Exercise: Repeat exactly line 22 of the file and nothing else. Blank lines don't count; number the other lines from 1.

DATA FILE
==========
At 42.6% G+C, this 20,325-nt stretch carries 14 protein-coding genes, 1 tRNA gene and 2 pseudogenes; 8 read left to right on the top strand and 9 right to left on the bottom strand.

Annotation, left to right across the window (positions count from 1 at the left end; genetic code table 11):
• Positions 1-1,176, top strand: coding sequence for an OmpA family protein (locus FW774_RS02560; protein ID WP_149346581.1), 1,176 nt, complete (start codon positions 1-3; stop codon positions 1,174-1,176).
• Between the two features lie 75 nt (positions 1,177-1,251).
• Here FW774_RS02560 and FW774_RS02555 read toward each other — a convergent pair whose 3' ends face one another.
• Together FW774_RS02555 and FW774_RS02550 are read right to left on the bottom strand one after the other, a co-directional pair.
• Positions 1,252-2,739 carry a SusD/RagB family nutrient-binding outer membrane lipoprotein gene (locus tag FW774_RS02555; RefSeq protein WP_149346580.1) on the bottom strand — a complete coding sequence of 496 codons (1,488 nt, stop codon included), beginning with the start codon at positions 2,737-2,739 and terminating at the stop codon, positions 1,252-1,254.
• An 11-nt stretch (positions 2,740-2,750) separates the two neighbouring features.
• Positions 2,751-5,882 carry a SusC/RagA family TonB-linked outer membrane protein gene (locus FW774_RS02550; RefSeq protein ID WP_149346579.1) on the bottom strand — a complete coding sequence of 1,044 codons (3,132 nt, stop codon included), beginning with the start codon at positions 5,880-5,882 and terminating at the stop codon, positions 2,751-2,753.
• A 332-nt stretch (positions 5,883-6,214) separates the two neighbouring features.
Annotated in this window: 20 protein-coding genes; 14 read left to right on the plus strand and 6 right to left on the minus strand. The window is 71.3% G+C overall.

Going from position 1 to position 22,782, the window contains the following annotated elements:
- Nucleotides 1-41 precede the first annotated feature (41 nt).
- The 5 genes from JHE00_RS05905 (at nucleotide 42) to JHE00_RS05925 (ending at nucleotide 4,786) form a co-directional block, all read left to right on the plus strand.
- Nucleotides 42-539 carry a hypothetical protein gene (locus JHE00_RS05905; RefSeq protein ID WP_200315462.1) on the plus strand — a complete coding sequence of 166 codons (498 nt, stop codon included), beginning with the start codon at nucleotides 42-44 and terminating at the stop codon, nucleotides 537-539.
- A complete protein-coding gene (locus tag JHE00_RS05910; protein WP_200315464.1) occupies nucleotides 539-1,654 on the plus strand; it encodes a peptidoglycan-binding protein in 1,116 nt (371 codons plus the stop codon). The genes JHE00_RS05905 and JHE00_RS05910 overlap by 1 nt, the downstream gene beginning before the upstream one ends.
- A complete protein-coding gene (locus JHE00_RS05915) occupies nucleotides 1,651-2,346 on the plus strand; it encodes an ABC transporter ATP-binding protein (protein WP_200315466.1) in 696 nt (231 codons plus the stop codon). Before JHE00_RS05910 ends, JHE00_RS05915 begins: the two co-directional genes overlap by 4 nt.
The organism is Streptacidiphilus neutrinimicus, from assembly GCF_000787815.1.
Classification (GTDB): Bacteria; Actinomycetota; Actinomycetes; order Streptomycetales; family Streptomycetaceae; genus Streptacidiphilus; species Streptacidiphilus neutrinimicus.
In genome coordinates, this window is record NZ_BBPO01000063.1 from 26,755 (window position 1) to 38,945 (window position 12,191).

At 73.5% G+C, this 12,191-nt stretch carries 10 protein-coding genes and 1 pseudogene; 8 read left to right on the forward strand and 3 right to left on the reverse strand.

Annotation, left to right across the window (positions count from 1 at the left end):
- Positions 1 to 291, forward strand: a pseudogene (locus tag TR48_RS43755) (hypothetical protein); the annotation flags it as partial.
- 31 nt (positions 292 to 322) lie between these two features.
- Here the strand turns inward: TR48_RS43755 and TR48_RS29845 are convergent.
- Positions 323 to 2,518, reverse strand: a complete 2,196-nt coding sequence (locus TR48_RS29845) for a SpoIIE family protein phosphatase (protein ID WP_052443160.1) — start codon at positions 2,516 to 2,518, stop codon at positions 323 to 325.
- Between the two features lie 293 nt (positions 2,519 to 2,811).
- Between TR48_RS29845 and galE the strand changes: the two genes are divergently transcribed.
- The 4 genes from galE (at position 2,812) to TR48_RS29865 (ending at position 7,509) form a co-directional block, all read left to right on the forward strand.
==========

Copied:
Annotation, left to right across the window (positions count from 1 at the left end):